Sunday, 15 March 2015

Leipzig Report

I've been going to the Leipzig book fair longer than I've been blogging, and I just looked back at my entries on it from 2008. Oh boy, was I enthusiastic. Three blogs in a row, one looking forward to it, one more general, and one on the now sadly defunct German-US literary festival Krautgarden. I don't bother with the ritual "looking forward to Leipzig" piece any more, partly because I don't want to write the same thing over and over again and partly because I'm a bit older and more jaded and don't get quite as excited about it any more. But I do still enjoy my first day at any book fair enormously.

This year I didn't go until the Friday. The fair opens on a Thursday, when the prizes are awarded. Unfortunately, these prizes seem to have little impact abroad. The translation section is kind of irrelevant to sales of German books (going this year to Miriam Pressler for Amos Oz's Judas) and the non-fiction prize tends to honour titles that are a too challenging or too specialized for your average British/US reader (in this case a history of neoliberal Europe by Philipp Ther). Even the "belles lettres" prize doesn't pack the punch of its autumn counterpart, the German Book Prize, with only five of the ten past winning titles either already in English or underway. To some extent, that's a good thing in my view, because it reflects the award's broader scope and less commercial orientation – the judges are all critics, with no one from the "real world" of bookselling involved, for example, and have given the prize to a number of short story collections (by Ingo Schulze, Clemens Meyer, Clemens Setz), to books that aren't straightforward fiction (David Wagner) and this year to a poetry collection. Only to two women ever, but hey. That's not their job. In Der Spiegel Georg Diez gets all het up that the winner isn't relevant to the world today, but hey. That's his job. Although I share his exasperation with the "eternally present" Hubert Winkels, I'm glad there is a prize that doesn't give a shit about societal relevance or commercial viability – even though that means I can't leverage it to get translation work.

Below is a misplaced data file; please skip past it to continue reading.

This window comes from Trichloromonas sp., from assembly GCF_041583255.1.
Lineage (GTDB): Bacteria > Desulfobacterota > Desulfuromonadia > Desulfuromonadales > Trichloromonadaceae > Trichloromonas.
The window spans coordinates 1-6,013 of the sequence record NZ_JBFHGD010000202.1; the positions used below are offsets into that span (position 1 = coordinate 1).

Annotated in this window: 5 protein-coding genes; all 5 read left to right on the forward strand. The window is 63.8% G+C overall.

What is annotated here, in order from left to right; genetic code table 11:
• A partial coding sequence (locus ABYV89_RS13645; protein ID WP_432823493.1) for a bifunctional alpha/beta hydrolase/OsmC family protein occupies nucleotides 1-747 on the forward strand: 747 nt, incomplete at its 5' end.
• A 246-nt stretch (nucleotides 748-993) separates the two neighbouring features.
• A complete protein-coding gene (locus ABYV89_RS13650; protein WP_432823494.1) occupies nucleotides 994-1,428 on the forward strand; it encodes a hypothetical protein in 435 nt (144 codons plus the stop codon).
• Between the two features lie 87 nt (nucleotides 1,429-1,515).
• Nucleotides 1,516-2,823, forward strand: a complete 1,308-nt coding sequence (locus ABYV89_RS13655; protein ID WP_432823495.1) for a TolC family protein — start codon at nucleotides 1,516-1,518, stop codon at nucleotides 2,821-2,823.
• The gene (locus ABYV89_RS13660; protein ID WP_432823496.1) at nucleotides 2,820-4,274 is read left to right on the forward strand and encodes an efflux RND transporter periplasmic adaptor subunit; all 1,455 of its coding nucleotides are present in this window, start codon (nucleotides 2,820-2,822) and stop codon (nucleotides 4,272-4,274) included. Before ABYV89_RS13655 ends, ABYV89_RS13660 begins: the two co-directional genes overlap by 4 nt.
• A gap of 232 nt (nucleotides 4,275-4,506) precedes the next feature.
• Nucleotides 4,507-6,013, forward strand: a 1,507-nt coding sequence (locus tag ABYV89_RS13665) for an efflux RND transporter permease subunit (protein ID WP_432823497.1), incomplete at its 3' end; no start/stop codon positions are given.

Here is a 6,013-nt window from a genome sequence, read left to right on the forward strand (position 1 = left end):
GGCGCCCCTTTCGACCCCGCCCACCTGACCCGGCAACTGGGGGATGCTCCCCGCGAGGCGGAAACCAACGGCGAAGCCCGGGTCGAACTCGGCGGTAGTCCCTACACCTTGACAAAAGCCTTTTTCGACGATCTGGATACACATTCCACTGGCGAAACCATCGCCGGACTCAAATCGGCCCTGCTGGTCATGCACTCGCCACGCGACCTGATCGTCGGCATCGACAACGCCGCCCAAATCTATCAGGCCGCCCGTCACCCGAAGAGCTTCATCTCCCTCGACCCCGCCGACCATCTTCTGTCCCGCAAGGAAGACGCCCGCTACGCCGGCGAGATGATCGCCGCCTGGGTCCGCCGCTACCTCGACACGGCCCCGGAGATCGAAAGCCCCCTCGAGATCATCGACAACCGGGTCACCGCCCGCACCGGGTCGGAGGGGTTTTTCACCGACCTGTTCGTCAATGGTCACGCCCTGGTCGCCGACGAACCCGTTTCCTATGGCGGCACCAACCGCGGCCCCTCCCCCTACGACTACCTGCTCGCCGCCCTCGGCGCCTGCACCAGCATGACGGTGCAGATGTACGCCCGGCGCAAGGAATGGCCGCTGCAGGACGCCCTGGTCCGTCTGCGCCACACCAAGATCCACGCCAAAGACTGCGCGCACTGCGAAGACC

This year, the fair also opened wide its metaphorical arms to embrace (German) book bloggers. They had a special lounge, which I didn't spot but then I didn't look for it either, and ran a campaign with bloggers reviewing the titles nominated for the prize. 54books assesses the highs and lows of the new focus – worth a read. So what was I doing? I was pretty much mooching around, noting down books I want to read and chatting to people I ran into, not a single appointment, not a single party or reading. And also I was being a mum, because my teenage daughter and a friend came along bright and early on the Saturday (hence the non-partying), mostly to see the second Manga Comic Convention. To be perfectly honest I wish I hadn't been there on the weekend, because the fair was incredibly crowded with visitors in groups of at least two, making navigation difficult at best and my mood, let's say, dampened. But we did have the added excitement of extreme numbers of cosplayers, who seem not to walk around quite as much as everyone else, which is kind of them. My daughter arrived all excited and announced eyes aglow that she'd seen a lady axe-murderer on the train. By the end of the day the two girls had counted 36 Pikachus. We sneered slightly because you can buy ready-made Pikachu onesies, and where's the inventiveness in that – but in fact, it must take guts to spend all day dressed as a yellow velventeen rodent in public.

In tribute to them, I intend to spend all of today in my pyjamas. The book fair is dead – long live the book fair.

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